Tracking daily habits and progress towards goals is another way to see reality and create a way for you clearly review what you have accomplished over a set period of time. Tracking helps motivate you too; if I can make a change in my life and do it once a day for a period of time it makes me more apt to keep doing it.

So, if you have some goals and habits in mind that need tracked, all you need is a tracking tool. Today we’ll look at 7 different tools to help you keep track of your habits and goals.

Joe’s Goals

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    Joe’s Goals is a web-based tool that allows users to track their habits and goals in an easy to use interface. Users can add as many goals/habits as they want and also check multiple times per day for those “extra productive days”. Something that is unique about Joe’s Goals is the way that you can keep track of negative habits such as eating out, smoking, etc. This can help you visualize the good things that you are doing as well as the negative things that you are doing in your life.

    Joe’s Goals is free with a subscription version giving you no ads and the “latest version” for $12 a year.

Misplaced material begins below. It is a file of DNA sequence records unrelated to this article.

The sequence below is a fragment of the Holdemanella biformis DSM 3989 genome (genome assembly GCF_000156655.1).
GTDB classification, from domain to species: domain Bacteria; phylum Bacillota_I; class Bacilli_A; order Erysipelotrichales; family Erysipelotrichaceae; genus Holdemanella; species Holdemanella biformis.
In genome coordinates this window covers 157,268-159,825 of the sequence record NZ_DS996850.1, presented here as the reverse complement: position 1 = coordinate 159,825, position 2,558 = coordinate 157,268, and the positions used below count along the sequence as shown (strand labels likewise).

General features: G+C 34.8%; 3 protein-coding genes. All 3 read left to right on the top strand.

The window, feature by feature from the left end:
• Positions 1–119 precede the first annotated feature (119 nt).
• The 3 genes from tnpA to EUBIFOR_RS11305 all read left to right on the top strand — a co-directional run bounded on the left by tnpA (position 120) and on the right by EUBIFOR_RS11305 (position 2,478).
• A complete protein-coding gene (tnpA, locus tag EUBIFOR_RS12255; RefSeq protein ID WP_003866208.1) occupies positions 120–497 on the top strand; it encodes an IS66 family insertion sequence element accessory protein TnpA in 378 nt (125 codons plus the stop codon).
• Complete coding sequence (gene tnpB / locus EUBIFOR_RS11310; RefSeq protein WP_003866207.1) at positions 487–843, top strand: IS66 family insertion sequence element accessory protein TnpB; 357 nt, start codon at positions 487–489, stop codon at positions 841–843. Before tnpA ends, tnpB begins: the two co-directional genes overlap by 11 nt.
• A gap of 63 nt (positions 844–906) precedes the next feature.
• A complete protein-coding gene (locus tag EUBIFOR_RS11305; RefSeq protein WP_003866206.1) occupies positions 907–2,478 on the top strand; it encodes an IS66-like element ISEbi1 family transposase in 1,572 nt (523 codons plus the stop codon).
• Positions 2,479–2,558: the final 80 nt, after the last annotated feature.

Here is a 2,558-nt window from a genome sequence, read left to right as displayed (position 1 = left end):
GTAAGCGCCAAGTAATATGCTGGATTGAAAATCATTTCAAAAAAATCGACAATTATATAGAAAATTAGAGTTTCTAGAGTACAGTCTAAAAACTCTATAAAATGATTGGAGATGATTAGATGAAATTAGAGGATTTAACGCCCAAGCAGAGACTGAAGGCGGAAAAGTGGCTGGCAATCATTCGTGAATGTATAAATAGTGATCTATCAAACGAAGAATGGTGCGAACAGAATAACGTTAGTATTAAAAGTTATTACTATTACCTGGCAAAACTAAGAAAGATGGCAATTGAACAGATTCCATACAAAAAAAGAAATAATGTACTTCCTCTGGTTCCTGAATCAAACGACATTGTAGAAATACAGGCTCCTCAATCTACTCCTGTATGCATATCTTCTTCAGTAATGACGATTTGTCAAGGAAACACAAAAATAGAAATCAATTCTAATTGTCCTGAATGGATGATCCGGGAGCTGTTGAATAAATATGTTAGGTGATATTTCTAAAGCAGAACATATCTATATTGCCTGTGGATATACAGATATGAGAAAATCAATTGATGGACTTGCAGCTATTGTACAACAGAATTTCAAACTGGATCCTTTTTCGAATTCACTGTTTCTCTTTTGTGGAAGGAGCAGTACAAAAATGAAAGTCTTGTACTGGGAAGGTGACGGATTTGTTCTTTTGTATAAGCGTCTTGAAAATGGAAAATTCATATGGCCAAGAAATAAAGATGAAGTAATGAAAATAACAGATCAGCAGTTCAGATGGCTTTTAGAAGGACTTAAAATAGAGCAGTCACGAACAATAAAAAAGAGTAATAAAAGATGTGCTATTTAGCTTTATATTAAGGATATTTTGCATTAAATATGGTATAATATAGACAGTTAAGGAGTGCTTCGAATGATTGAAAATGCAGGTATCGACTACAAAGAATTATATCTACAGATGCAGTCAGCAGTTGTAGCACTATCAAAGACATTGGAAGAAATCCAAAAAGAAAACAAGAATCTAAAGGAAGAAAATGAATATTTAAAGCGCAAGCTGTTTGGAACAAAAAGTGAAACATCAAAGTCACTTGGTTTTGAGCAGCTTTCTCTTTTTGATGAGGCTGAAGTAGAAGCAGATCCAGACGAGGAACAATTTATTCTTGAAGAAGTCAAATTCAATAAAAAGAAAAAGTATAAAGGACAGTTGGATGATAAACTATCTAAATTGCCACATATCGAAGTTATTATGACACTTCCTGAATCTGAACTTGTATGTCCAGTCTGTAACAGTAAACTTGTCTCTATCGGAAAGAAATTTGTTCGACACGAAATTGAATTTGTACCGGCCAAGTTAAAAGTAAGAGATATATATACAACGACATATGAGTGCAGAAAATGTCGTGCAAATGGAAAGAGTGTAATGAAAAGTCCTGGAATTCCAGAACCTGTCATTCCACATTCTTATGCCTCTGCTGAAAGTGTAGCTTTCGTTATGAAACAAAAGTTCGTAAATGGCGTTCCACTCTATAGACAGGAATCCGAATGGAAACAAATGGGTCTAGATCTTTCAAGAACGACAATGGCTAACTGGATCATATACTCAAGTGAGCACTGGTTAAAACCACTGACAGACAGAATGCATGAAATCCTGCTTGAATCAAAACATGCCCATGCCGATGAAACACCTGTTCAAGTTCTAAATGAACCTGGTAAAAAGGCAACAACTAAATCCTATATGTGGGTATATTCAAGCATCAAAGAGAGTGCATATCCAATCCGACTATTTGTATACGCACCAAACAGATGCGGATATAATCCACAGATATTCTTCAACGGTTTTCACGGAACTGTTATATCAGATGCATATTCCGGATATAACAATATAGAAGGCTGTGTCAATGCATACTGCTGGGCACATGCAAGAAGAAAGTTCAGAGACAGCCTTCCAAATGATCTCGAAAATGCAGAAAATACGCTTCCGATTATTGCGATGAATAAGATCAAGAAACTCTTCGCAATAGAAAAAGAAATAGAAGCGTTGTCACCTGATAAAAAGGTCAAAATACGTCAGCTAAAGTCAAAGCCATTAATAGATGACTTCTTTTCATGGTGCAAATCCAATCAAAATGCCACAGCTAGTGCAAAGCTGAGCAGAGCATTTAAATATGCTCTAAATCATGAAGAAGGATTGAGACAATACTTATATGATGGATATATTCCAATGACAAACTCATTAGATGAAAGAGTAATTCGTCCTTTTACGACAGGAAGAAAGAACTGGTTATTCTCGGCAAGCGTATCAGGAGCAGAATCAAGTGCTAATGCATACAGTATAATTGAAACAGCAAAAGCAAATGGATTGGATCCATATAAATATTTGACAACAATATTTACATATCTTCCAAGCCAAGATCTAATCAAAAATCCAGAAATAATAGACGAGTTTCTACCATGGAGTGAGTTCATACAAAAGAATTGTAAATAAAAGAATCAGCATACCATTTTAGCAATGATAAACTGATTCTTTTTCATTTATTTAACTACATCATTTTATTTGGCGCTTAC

Daytum

      Daytum

      is an in depth way of counting things that you do during the day and then presenting them to you in many different reports and groups. With Daytum you can add several different items to different custom categories such as work, school, home, etc. to keep track of your habits in each focus area of your life.

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      Daytum is extremely in depth and there are a ton of settings for users to tweak. There is a free version that is pretty standard, but if you want more features and unlimited items and categories you’ll need Daytum Plus which is $4 a month.

      Excel or Numbers

        If you are the spreadsheet number cruncher type and the thought of using someone else’s idea of how you should track your habits turns you off, then creating your own Excel/Numbers/Google spreadsheet is the way to go. Not only do you have pretty much limitless ways to view, enter, and manipulate your goal and habit data, but you have complete control over your stuff and can make it private.